Alteplase was administered Either IA or IV x 1

Primary Outcome Measures :
  1. Feasibility of enrolling 12 subjects with major vessel occlusion within 1 year and random 1:1 assignment to treatment with IV (N=6) and IA (N=6) IA Activase using the following criteria: Time to clinical and radiological assessments [ Time Frame: 3 years ]
  2. Time to IA Activase treatment [ Time Frame: 3 years ]
  3. Preliminary safety assessment: 24 hour symptomatic ICH [ Time Frame: 3 years ]
  4. Resources utilized and risk-benefit of IA Activase treatment. [ Time Frame: 3 years ]

Secondary Outcome Measures :
  1. 90-day efficacy outcome including NIHSS, modified Rankin Scale and Barthel's Index. [ Time Frame: 3 years ]
  2. 24-h recanalization (TIMI 2/3) on MRA or CTA [ Time Frame: 3 years ]
  3. Major extracranial bleed (defined under section 3.3.3) and asymptomatic intracranial hemorrhage. [ Time Frame: 3 years ]

Information from the National Library of Medicine

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Ages Eligible for Study:   19 Years and older   (Adult, Older Adult)
Sexes Eligible for Study:   All
Accepts Healthy Volunteers:   No

Inclusion Criteria:Subjects will be eligible if the following criteria are met:

  • Ability to provide written informed consent and comply with study assessments for the full duration of the study.
  • Age > 18 years
  • NIHSS ≥ 4 or isolated aphasia or isolated hemianopsia

Exclusion Criteria:

  • NIHSS >30
  • Coma
  • Rapidly improving symptoms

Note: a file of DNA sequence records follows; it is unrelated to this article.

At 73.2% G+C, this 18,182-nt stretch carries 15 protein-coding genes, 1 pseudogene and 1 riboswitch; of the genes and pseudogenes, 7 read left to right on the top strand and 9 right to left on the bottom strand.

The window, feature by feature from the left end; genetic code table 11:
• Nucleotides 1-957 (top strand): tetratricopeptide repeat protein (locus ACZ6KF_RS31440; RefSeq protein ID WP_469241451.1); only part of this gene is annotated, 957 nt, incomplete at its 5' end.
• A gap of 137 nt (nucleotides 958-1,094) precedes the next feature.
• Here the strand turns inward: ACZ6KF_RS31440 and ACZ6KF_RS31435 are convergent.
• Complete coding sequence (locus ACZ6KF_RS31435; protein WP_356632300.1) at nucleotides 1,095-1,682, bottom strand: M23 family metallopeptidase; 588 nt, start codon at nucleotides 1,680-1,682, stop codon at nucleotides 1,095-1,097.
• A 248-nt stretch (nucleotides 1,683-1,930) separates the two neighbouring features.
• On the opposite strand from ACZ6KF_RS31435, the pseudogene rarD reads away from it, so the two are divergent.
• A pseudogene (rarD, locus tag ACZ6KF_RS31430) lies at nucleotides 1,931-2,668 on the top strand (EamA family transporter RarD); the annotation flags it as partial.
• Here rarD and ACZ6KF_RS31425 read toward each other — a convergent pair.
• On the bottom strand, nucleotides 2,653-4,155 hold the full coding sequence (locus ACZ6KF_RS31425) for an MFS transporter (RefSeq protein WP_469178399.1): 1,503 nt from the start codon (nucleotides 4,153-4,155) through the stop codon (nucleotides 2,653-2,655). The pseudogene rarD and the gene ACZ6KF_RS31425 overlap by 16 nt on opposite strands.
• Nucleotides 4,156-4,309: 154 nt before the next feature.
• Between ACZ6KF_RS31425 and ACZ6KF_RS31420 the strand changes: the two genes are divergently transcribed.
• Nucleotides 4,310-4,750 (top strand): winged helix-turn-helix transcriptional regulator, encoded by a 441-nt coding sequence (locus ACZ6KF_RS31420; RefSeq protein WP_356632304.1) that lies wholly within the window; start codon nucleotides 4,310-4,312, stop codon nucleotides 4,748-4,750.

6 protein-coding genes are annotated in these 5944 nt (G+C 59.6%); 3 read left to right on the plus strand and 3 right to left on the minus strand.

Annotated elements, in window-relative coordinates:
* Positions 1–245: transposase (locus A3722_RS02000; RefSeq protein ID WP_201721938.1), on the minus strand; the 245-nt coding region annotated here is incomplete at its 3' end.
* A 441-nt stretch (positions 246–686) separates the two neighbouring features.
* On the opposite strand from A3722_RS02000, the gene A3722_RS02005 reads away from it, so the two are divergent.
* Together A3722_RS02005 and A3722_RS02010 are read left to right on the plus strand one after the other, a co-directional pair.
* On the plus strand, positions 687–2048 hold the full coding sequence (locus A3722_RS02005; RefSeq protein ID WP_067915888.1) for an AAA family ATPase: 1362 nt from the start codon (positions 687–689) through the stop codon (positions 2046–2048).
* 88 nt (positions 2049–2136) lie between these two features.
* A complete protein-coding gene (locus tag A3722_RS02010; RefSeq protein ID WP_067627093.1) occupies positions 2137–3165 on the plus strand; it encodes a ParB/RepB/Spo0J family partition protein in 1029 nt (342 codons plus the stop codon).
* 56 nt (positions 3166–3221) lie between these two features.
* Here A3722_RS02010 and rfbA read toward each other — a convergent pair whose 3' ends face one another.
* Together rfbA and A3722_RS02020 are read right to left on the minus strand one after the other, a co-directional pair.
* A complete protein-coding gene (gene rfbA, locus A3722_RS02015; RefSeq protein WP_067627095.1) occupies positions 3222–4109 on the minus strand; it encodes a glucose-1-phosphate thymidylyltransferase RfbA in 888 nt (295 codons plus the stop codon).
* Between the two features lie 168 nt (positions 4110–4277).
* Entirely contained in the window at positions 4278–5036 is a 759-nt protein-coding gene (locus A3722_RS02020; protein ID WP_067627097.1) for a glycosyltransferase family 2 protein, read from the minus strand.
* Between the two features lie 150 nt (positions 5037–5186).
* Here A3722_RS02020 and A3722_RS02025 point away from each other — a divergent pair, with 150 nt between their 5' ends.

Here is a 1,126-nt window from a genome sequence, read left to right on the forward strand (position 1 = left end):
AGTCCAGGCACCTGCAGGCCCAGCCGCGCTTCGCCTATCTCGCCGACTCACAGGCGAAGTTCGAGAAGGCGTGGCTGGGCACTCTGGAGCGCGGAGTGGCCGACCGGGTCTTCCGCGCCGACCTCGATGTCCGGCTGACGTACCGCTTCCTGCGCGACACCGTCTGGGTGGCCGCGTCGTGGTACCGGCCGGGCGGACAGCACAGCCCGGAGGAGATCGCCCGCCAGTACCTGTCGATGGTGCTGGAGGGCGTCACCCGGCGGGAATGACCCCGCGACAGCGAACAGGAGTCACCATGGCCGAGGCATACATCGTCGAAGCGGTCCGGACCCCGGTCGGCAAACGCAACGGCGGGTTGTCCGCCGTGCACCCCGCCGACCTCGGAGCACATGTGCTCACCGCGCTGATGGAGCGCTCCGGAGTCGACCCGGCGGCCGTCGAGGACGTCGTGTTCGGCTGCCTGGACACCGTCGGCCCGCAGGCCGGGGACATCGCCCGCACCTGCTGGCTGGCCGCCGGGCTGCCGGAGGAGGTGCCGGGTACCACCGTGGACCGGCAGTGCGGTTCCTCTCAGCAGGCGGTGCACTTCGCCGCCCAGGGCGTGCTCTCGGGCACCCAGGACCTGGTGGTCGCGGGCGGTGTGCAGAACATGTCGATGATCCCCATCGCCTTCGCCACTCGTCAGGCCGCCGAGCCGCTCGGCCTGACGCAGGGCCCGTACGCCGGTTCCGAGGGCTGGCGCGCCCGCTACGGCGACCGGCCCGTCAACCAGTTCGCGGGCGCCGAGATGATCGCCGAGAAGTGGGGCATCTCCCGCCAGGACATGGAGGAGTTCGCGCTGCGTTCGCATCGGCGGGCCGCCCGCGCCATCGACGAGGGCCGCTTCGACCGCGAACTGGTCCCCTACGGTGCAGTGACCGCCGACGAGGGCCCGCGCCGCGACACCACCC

• History of stroke in the last 6 weeks
  • Seizure at onset
  • Subarachnoid Hemorrhage (SAH ) or suspected SAH
  • Any history of Intracrannial Hemorrhage (ICH)
  • Neoplasm
  • Septic embolism
  • Surgery, biopsy, trauma or LP in last 30 days
  • Head trauma in the last 90 days
  • Bleeding diathesis, or INR >1.7 or PTT >1.5 times baseline or platelet <100K
  • SBP >180 or DBP ≥100 despite treatment with 3 doses of IV Labetalol (10-20 mg Q10")
  • Lacunar stroke syndrome
  • CT: Hemorrhage, tumor (except small meningioma), significant mass effect, midline shift, acute hypodensity or >1/3 MCA territory sulcal effacement
  • Radiological contrast hypersensitivity
  • Angiographic: Dissection, lack of access, lack of occlusion, or nonatherosclerotic arteriopathy

Information from the National Library of Medicine

To learn more about this study, you or your doctor may contact the study research staff using the contact information provided by the sponsor.

Please refer to this study by its identifier (NCT number): NCT00624000

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United States, North Carolina
University of North Carolina Stroke Center
Chapel Hill, North Carolina, United States, 27599-7025
Sponsors and Collaborators
University of North Carolina, Chapel Hill
Genentech, Inc.
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Principal Investigator: Souvik Sen, MD University of North Carolina
Publications automatically indexed to this study by Identifier (NCT Number):
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Responsible Party: Susan Wilson, Sub-Investigator, University of North Carolina, Chapel Hill Identifier: NCT00624000    
Other Study ID Numbers: BB-IND # 11364
First Posted: February 26, 2008    Key Record Dates
Last Update Posted: November 8, 2011
Last Verified: November 2011
Keywords provided by Susan Wilson, University of North Carolina, Chapel Hill:
Ischemic Stroke
Additional relevant MeSH terms:
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Cerebral Infarction
Cerebrovascular Disorders
Brain Diseases
Central Nervous System Diseases
Nervous System Diseases
Vascular Diseases
Cardiovascular Diseases
Pathologic Processes
Brain Infarction
Brain Ischemia
Tissue Plasminogen Activator
Fibrinolytic Agents
Fibrin Modulating Agents
Molecular Mechanisms of Pharmacological Action